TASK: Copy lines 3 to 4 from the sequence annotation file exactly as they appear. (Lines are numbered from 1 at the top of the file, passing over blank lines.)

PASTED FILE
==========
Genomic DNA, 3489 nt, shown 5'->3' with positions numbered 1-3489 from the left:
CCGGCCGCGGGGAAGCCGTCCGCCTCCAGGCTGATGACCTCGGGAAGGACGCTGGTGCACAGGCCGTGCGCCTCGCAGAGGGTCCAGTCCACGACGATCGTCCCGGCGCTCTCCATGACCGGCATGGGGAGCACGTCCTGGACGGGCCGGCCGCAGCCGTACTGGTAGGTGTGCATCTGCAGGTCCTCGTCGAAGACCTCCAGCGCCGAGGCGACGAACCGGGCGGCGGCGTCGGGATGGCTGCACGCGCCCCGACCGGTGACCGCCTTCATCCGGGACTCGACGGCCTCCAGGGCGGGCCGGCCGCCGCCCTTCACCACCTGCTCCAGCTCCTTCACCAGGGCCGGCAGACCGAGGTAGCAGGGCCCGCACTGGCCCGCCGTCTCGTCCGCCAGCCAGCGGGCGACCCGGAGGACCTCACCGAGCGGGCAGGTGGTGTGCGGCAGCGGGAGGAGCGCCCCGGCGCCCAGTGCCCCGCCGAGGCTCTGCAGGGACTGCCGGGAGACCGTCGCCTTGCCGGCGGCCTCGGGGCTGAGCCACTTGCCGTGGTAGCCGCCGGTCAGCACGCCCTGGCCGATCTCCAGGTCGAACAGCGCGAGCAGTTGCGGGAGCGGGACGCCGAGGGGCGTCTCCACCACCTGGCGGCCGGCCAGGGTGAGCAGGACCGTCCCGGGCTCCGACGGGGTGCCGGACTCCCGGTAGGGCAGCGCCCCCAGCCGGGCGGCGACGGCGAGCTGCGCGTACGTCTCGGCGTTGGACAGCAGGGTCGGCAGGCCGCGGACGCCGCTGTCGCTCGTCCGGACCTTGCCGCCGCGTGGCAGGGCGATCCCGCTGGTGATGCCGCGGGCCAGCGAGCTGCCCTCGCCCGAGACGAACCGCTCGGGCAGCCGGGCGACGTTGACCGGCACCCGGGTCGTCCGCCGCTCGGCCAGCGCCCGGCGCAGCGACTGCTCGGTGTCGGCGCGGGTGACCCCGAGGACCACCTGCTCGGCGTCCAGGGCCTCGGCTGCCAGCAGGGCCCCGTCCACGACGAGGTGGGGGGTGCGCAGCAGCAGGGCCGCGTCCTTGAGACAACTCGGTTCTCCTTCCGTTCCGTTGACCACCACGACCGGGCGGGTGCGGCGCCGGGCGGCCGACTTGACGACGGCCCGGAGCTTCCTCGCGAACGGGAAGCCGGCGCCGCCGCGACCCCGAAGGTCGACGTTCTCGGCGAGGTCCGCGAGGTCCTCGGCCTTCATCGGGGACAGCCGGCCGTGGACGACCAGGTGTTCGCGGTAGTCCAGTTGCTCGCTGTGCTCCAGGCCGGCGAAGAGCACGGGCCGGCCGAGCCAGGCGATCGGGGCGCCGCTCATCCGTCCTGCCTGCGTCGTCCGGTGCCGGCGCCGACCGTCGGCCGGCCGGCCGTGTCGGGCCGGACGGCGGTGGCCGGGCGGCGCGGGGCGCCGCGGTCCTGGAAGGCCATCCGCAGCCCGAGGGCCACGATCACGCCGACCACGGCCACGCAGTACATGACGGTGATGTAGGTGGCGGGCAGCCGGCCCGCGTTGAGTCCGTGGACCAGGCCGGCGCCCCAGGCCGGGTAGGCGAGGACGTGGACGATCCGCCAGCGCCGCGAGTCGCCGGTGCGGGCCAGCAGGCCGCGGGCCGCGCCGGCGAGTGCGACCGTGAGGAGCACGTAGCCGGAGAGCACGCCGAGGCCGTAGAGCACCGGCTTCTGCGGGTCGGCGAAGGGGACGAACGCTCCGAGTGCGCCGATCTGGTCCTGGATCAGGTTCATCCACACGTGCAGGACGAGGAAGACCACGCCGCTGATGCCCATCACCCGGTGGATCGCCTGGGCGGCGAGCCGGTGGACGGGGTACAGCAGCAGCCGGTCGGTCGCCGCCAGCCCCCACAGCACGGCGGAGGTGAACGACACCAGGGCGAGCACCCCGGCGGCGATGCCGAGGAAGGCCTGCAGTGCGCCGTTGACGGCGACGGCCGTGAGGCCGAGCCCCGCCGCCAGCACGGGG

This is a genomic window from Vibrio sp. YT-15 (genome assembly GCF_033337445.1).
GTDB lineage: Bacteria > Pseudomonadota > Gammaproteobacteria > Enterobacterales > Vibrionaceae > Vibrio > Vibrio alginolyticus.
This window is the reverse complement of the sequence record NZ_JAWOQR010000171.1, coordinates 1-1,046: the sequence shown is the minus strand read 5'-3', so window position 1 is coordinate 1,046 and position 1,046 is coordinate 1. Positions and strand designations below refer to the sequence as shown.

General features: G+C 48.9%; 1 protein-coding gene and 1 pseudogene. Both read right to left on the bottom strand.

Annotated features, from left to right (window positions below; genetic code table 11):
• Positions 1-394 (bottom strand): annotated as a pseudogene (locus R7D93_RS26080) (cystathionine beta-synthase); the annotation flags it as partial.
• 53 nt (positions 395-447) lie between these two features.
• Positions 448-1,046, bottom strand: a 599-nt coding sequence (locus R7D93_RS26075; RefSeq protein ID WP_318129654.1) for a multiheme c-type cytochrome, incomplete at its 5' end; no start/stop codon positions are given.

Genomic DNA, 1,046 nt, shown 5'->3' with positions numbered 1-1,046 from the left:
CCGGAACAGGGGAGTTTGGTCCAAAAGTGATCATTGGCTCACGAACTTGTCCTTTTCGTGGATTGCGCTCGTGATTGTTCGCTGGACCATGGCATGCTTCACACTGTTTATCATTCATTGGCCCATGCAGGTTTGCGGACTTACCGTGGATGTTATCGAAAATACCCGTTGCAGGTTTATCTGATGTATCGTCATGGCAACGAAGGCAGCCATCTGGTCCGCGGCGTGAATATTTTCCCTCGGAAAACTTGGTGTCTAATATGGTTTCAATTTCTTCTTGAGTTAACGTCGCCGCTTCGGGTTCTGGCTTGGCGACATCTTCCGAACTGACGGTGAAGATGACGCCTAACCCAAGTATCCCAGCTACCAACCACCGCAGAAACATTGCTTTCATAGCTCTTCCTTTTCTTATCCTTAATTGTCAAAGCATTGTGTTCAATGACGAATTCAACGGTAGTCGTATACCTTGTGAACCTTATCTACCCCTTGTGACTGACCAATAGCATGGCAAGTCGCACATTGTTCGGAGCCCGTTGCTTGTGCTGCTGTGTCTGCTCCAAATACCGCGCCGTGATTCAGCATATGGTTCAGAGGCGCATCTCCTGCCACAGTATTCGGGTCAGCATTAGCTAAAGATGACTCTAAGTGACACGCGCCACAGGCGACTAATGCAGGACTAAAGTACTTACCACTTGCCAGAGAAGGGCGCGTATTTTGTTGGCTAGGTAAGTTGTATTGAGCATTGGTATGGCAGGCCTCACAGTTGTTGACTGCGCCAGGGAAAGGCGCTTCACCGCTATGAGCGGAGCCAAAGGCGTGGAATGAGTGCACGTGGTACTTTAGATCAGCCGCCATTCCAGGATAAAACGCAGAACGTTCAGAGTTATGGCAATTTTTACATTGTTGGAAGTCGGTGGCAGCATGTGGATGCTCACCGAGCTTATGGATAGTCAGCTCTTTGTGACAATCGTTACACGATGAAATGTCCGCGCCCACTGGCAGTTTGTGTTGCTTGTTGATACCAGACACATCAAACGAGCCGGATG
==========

This is a genomic window from Vibrio sp. YT-15 (genome assembly GCF_033337445.1).
GTDB lineage: Bacteria > Pseudomonadota > Gammaproteobacteria > Enterobacterales > Vibrionaceae > Vibrio > Vibrio alginolyticus.